We bring our series on the painted churches of Michoacán to a close with a look at a barrio chapel in the old colonial mining town of Tlalpujahua, in the far eastern part of the state.
Tlalpujahua. La Capilla del Señor de Los Zapateros
Founded by dissident miners as early as the 1500s, this hillside community flourished in later colonial times under the aegis of its wealthy and powerful cofradía.
Among the chapel’s many notable artistic features is the stuccoed façade, sculpted filigree doorway, and its lofty gable adorned with sculptures of the Archangel Michael and the patron saint.
On the face shown here we see, from the top, a Lantern, a Ladder, a Column with Cockerel and at the foot, a Jug and Ewer. Corn plants curl up on the sides.
In the apse, a handsome gilded altarpiece, designed in the ornate, late baroque "Churrigueresque" manner, showcases the image of El Señor de Los Zapateros—a realistic cristo de caña reputedly dating from early colonial times.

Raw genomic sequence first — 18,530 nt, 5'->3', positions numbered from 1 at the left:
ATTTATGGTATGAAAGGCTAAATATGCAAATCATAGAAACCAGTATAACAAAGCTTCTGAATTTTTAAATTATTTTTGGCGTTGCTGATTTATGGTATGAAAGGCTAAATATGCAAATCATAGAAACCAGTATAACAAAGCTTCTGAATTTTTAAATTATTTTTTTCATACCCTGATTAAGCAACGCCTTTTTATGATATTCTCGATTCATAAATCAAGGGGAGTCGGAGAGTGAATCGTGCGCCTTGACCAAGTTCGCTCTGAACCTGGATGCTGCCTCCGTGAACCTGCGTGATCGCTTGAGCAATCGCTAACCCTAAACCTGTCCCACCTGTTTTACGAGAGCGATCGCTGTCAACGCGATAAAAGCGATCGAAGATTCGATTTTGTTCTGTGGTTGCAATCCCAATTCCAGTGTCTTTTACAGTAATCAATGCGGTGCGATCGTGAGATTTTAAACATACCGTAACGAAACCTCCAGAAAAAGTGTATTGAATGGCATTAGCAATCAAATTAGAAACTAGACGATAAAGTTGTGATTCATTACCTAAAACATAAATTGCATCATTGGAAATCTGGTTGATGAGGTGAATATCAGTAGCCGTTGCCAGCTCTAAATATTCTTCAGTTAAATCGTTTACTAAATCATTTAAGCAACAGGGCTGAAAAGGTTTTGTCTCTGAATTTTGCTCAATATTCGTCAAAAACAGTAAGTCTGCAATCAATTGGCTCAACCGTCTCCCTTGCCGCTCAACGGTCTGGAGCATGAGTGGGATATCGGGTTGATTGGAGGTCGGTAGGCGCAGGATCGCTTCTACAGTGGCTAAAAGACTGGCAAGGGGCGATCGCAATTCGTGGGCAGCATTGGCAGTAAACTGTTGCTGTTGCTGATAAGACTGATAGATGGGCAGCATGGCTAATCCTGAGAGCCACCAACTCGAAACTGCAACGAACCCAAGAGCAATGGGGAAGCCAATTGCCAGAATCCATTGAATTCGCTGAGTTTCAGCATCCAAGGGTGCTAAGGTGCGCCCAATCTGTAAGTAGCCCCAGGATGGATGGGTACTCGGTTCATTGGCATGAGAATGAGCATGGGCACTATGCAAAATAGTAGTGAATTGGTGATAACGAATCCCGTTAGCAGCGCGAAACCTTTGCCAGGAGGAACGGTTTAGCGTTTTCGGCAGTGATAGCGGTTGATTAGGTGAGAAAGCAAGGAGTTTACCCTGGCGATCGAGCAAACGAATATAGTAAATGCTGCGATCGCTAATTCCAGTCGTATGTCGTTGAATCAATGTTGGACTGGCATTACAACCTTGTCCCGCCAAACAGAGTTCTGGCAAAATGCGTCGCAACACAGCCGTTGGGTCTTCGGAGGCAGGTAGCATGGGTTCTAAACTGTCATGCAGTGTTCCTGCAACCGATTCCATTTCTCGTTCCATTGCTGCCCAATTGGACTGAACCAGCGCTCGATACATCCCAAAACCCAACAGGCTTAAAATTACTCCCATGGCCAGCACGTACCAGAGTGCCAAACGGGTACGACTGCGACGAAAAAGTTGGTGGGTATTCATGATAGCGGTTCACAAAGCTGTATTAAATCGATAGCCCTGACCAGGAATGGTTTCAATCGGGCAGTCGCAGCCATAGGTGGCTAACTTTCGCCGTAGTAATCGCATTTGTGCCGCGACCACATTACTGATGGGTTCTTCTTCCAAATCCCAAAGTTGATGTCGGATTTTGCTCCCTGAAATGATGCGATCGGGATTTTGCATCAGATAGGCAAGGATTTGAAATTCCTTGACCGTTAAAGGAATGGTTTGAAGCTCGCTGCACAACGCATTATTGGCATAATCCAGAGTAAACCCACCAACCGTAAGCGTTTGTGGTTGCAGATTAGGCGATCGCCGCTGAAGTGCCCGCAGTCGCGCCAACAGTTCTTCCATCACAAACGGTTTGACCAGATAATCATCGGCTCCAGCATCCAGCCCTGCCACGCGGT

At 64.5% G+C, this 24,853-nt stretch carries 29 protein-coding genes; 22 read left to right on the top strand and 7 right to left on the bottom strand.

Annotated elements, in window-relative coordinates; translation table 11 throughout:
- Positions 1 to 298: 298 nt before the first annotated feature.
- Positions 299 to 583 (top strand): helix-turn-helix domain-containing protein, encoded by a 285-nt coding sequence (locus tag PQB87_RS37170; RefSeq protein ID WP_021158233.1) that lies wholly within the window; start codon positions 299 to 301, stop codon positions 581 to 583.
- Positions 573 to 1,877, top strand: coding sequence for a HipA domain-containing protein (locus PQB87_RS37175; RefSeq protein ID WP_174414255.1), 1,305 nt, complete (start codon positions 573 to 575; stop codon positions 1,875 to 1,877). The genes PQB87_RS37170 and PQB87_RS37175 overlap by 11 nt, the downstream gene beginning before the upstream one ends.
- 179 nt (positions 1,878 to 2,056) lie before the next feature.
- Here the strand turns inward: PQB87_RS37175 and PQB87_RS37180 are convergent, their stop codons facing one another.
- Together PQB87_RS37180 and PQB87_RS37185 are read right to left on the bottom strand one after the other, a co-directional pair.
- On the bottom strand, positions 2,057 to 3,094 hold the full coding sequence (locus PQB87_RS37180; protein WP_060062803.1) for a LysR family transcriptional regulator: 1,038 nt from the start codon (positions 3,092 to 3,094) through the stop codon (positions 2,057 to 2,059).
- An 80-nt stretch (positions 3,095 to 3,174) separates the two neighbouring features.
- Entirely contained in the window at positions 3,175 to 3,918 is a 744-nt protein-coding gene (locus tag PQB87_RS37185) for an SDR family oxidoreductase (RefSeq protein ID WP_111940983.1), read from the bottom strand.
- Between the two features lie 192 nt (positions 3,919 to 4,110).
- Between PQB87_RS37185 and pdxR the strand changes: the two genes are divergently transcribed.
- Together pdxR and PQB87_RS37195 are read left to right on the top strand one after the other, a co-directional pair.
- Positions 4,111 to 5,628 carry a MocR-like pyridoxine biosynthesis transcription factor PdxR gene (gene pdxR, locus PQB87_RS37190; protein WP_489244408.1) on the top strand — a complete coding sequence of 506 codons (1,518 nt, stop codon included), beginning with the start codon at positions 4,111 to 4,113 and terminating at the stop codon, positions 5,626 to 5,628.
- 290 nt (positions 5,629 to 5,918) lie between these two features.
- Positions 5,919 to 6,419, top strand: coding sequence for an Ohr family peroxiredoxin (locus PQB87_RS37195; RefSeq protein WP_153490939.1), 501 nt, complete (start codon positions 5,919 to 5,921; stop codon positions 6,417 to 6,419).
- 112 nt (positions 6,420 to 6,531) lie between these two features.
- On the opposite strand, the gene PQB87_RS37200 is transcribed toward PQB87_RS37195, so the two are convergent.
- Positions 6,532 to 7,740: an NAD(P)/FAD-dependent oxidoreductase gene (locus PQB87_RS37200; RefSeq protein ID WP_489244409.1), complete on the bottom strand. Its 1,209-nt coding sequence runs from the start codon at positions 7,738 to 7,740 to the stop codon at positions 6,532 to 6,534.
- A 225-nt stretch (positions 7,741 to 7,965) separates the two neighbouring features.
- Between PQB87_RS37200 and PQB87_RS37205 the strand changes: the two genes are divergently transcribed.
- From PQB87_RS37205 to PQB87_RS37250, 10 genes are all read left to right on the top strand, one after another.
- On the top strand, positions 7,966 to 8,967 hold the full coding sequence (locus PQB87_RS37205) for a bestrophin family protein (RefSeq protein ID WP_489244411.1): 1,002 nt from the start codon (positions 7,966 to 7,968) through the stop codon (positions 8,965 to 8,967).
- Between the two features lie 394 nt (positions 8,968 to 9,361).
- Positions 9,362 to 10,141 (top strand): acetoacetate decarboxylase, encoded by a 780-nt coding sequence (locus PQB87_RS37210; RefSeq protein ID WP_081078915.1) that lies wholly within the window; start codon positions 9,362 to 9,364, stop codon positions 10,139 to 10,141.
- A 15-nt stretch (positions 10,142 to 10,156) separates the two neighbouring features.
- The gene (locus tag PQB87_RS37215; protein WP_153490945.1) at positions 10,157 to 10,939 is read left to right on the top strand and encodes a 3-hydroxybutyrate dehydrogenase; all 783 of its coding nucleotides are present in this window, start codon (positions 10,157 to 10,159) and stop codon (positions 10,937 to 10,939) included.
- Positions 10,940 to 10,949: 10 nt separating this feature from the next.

But the most striking feature in the chapel is its wooden artesonado ceiling suspended above the nave. Its deep blue expanse is dotted with folkloric depictions of all Twelve Apostles, brightly colored in a palette of browns and ochers accented with red and blue. These are undated although recently restored and repainted.
Portrayed in a variety of attitudes, the haloed saints are shown emerging from a bank of frothy clouds, each along with his name, traditional attributes and, as at Charapan and Corupo, inscribed with a line from the Apostles Creed.
This celestial theme is further enhanced by a dazzling “Gloria” painted on the fan of the apsidal vault.
A golden sunburst emanates from the host rising from the chalice at its center. The gloria is ringed with rose tinted clouds and stars beyond which winged angels hold up the Instruments of Christ’s Passion—a radiant vision of Heaven for the faithful.
|Tlalpujahua, parish church of El Carmen (© Felipe Falcón)|
text © 2014 Richard D. Perry.
color images by Niccolò Brooker, Felipe Falcón and Benja Arredondo